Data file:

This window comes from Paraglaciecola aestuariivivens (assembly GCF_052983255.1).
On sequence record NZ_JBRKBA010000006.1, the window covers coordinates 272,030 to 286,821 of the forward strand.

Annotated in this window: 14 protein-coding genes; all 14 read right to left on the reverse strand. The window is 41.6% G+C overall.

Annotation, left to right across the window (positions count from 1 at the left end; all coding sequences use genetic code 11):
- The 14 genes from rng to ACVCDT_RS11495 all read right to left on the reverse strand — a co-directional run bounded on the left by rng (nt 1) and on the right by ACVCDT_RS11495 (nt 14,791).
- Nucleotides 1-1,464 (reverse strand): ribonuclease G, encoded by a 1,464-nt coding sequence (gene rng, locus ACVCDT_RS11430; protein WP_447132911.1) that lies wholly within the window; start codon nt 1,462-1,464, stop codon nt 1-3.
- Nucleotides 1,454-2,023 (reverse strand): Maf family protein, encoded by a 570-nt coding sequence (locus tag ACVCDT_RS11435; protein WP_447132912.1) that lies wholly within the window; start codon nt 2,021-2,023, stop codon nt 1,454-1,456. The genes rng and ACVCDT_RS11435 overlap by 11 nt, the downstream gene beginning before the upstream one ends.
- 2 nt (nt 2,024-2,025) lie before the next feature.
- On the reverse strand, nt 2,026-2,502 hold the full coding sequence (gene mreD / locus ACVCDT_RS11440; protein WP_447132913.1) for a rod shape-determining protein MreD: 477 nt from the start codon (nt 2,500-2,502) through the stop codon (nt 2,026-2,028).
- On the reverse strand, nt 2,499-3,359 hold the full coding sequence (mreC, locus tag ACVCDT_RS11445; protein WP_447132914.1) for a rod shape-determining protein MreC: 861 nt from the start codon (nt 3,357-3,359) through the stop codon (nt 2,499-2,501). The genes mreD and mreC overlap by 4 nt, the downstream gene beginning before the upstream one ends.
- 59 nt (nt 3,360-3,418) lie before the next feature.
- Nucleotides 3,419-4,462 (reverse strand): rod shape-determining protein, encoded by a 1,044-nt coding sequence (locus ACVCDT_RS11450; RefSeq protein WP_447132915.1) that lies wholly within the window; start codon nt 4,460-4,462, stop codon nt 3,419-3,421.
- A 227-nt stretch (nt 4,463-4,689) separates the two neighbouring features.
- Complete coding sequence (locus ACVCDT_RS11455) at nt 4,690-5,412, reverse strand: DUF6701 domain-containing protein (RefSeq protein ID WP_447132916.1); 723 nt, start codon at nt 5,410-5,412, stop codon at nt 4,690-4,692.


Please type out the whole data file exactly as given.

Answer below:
This window comes from Paraglaciecola aestuariivivens (assembly GCF_052983255.1).
On sequence record NZ_JBRKBA010000006.1, the window covers coordinates 272,030 to 286,821 of the forward strand.

Annotated in this window: 14 protein-coding genes; all 14 read right to left on the reverse strand. The window is 41.6% G+C overall.

Annotation, left to right across the window (positions count from 1 at the left end; all coding sequences use genetic code 11):
- The 14 genes from rng to ACVCDT_RS11495 all read right to left on the reverse strand — a co-directional run bounded on the left by rng (nt 1) and on the right by ACVCDT_RS11495 (nt 14,791).
- Nucleotides 1-1,464 (reverse strand): ribonuclease G, encoded by a 1,464-nt coding sequence (gene rng, locus ACVCDT_RS11430; protein WP_447132911.1) that lies wholly within the window; start codon nt 1,462-1,464, stop codon nt 1-3.
- Nucleotides 1,454-2,023 (reverse strand): Maf family protein, encoded by a 570-nt coding sequence (locus tag ACVCDT_RS11435; protein WP_447132912.1) that lies wholly within the window; start codon nt 2,021-2,023, stop codon nt 1,454-1,456. The genes rng and ACVCDT_RS11435 overlap by 11 nt, the downstream gene beginning before the upstream one ends.
- 2 nt (nt 2,024-2,025) lie before the next feature.
- On the reverse strand, nt 2,026-2,502 hold the full coding sequence (gene mreD / locus ACVCDT_RS11440; protein WP_447132913.1) for a rod shape-determining protein MreD: 477 nt from the start codon (nt 2,500-2,502) through the stop codon (nt 2,026-2,028).
- On the reverse strand, nt 2,499-3,359 hold the full coding sequence (mreC, locus tag ACVCDT_RS11445; protein WP_447132914.1) for a rod shape-determining protein MreC: 861 nt from the start codon (nt 3,357-3,359) through the stop codon (nt 2,499-2,501). The genes mreD and mreC overlap by 4 nt, the downstream gene beginning before the upstream one ends.
- 59 nt (nt 3,360-3,418) lie before the next feature.
- Nucleotides 3,419-4,462 (reverse strand): rod shape-determining protein, encoded by a 1,044-nt coding sequence (locus ACVCDT_RS11450; RefSeq protein WP_447132915.1) that lies wholly within the window; start codon nt 4,460-4,462, stop codon nt 3,419-3,421.
- A 227-nt stretch (nt 4,463-4,689) separates the two neighbouring features.
- Complete coding sequence (locus ACVCDT_RS11455) at nt 4,690-5,412, reverse strand: DUF6701 domain-containing protein (RefSeq protein ID WP_447132916.1); 723 nt, start codon at nt 5,410-5,412, stop codon at nt 4,690-4,692.